Being the women’s football governing body, you might think that the Football Association (FA) would be the top organisation trying to grow women’s football.
The FA has developed some strategies to grow the women’s game and had some success. The Gameplan for Growth strategy is an example that aimed to double participation in women’s football. As part of this, the FA Girls Football School Partnerships (GFSP) scheme was set up to help schools make football part of the girl’s curriculum by 2024. I undertook research into current English school PE which supported these strategies and it showed that girls and boys have equal football opportunities in the curriculum and extra-curricular activities.
The governing body hasn’t always been on the women’s side. In 1921, the FA banned women’s football for 50 years and declared it ‘unsuitable’ for women in an attempt to defend the masculine image of football.
Society at the time demanded everyone to follow gender roles and as a result of stereotypes, sports had become gendered. Men were encouraged to participate in masculine sports whereas women were encouraged towards feminine sports. Women’s football, therefore, seemed to fall victim to prevailing gender norms.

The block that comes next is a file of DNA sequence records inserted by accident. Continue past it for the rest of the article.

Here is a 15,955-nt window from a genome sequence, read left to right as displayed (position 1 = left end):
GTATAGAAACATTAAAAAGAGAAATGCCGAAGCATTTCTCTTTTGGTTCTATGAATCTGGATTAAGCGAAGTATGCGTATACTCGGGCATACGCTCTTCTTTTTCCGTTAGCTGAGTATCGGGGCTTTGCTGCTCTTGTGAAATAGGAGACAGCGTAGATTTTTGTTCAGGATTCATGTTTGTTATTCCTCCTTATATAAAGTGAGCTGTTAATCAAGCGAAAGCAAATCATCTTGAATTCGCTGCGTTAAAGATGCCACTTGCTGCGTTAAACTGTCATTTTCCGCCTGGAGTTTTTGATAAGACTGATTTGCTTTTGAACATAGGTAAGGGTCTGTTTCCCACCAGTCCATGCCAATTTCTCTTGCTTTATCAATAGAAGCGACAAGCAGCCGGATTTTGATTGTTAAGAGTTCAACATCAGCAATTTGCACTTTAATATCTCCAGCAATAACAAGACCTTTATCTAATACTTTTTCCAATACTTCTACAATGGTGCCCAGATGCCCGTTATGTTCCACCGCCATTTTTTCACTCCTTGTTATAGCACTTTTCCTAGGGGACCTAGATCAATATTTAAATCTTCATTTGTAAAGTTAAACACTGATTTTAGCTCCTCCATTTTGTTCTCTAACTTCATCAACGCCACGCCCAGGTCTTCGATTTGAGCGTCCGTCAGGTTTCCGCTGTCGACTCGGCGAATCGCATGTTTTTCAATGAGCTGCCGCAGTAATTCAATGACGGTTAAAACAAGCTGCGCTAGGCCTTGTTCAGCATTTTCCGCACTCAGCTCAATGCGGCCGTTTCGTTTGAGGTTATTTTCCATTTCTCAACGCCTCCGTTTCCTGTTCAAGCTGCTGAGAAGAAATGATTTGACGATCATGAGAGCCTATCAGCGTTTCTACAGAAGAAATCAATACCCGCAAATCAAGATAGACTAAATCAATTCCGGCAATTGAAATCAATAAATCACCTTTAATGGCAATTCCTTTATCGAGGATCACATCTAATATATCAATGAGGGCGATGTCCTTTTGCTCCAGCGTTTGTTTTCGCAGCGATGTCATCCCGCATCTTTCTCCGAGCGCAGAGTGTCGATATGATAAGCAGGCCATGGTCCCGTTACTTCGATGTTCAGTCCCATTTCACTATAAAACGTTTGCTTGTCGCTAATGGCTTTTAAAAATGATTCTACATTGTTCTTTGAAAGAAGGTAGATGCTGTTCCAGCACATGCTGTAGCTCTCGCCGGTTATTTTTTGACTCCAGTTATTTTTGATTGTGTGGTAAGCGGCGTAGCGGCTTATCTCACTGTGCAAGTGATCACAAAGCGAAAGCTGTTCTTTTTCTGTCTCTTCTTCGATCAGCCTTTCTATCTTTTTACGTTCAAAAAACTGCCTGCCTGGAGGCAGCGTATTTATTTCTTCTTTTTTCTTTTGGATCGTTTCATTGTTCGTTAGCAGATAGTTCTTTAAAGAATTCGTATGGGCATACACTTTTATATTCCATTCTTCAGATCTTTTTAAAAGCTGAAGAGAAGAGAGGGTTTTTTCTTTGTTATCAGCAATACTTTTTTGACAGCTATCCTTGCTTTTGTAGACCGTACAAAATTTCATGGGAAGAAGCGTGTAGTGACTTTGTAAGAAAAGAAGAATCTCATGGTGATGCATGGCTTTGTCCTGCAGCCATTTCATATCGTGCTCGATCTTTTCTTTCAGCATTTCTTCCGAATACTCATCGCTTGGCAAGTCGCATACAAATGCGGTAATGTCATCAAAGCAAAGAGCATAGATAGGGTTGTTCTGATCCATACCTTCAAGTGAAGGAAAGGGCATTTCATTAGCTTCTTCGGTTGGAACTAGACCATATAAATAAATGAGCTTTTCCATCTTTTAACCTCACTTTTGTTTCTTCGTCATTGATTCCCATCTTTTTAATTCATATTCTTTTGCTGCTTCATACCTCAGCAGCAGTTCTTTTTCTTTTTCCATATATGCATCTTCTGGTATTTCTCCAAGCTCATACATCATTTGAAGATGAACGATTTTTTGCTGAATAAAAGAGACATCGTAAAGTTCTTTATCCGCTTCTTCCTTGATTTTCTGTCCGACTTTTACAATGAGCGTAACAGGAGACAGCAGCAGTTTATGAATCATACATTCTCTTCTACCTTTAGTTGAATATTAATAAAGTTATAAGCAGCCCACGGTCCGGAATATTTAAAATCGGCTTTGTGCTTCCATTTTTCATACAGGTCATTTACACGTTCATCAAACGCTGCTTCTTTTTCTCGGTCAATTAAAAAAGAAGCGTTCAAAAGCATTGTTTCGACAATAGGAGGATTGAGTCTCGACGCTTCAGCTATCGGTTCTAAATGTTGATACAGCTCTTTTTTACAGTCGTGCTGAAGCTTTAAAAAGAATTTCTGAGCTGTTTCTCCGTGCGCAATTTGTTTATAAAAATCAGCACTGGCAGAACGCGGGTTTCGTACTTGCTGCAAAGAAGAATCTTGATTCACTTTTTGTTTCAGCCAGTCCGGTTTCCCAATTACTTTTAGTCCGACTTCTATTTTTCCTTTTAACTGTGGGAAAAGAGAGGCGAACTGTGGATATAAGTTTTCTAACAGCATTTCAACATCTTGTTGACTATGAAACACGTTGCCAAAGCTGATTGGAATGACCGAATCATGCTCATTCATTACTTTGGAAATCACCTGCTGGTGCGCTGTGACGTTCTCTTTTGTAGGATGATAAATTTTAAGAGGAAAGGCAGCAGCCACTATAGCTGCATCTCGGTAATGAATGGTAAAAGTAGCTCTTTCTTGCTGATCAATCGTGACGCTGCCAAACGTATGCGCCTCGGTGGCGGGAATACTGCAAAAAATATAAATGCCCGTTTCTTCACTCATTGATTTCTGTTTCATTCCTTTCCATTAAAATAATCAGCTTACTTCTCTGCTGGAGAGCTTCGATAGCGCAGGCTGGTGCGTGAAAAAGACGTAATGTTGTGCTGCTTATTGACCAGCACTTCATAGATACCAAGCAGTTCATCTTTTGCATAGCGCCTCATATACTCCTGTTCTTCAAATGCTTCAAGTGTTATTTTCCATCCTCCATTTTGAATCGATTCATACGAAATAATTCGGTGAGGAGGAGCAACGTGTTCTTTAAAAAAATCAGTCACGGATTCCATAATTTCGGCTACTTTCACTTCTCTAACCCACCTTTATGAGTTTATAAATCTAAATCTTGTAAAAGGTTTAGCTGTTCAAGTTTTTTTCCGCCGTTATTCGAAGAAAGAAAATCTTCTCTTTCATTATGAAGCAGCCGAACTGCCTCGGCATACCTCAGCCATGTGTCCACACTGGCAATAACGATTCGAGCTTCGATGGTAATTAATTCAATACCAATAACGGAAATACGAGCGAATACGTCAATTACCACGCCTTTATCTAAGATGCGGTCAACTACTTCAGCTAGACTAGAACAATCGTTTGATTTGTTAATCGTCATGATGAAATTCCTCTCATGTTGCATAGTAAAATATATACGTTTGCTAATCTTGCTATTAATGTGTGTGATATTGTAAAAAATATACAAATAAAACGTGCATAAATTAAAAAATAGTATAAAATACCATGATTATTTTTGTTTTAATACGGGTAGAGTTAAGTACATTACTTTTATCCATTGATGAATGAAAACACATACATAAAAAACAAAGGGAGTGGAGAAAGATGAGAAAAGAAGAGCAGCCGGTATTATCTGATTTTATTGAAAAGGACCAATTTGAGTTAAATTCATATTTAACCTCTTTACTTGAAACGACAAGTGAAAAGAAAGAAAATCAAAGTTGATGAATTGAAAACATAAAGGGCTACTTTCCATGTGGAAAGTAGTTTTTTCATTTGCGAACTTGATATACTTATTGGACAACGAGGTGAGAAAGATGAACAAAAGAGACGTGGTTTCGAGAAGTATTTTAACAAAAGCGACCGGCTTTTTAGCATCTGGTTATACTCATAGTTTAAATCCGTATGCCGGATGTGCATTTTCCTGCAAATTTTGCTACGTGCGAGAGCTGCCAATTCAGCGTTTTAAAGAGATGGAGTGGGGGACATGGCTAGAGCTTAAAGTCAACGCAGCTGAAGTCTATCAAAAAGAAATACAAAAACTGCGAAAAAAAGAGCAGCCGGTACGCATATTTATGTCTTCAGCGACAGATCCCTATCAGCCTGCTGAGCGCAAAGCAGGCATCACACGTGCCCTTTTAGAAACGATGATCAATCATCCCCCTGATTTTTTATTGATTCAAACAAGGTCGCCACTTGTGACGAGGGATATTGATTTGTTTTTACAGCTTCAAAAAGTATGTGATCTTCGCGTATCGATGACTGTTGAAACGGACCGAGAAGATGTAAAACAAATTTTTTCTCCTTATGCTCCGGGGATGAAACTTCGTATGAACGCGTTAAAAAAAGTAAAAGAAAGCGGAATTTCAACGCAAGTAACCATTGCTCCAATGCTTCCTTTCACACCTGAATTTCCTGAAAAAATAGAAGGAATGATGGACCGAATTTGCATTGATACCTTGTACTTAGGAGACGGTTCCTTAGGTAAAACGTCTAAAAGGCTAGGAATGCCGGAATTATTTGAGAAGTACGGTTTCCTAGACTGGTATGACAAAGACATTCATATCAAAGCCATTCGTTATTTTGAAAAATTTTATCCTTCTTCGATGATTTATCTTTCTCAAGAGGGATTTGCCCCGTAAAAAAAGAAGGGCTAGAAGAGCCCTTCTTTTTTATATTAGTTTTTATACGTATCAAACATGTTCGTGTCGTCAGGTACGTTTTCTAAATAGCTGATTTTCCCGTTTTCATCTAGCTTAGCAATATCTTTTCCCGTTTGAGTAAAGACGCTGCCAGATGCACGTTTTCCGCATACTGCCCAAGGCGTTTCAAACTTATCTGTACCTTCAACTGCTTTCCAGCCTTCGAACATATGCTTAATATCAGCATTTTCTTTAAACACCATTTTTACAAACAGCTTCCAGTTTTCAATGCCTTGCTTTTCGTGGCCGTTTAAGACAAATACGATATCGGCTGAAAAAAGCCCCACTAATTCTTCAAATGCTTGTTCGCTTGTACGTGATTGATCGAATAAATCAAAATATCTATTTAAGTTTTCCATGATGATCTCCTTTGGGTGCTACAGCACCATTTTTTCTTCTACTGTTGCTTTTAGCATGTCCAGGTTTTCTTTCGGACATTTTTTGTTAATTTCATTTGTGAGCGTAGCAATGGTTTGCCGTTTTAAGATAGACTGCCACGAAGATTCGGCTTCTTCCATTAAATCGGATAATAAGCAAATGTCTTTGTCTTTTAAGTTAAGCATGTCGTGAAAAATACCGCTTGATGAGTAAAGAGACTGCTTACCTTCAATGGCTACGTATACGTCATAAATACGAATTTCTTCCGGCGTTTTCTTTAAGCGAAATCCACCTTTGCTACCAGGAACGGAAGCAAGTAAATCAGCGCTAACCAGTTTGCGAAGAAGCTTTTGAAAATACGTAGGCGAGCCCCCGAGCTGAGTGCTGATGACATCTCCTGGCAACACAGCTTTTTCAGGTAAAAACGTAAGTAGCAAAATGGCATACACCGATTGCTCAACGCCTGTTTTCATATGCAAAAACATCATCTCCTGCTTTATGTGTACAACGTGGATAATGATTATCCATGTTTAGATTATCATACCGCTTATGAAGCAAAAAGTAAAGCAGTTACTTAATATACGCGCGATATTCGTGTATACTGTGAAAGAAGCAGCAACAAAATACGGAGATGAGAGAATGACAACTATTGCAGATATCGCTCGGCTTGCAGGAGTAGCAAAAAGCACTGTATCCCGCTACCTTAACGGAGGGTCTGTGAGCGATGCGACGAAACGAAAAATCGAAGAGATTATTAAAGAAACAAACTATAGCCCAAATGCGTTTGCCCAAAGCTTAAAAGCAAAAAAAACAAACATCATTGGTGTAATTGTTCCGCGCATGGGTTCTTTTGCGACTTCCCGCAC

Women weren’t new to football when the FA placed the ban. In WW1, women were encouraged by their bosses to play football during their breaks, while working in munitions factories. Teams such as Dick Kerr Ladies were established and attracted large audiences. As the popularity of women’s football grew, it began to threaten the men’s game.
The ban was lifted in 1971 but it wasn’t until the 2018-19 season when the Women’s Super League (WSL) became fully professionalised, however for me the restructuring hindered women’s football. The tier one criteria became based on club financial stability and professionalism level. This meant that skill and ability were absent from the criteria and clubs that earned their place at the top but lacked in finances, were relegated to lower tiers. A semi-professional women’s footballer suggested that this was poor governance stating, “too much investment into just one league will hinder the game.” MP Damian Collins supported this by stating that the FA board “gives too much power to leagues and not enough power to the FA as the governing body”.
I would have liked to have seen women’s teams being supported financially during the pandemic. While the decision to cancel the WSL and Championship season in 2019/20 whilst continuing the men’s Premier League and Championship continued was wrong.
While the FA have done a good job at establishing the Women’s Super League and generally growing the women’s game, can they be doing more and faster? I think so.
ess is the founder of Darkhorse, a creative freelancer and student. More of her work can be found at jessportchcreative.wixsite.com/portfolio
Photo: Harriet Lander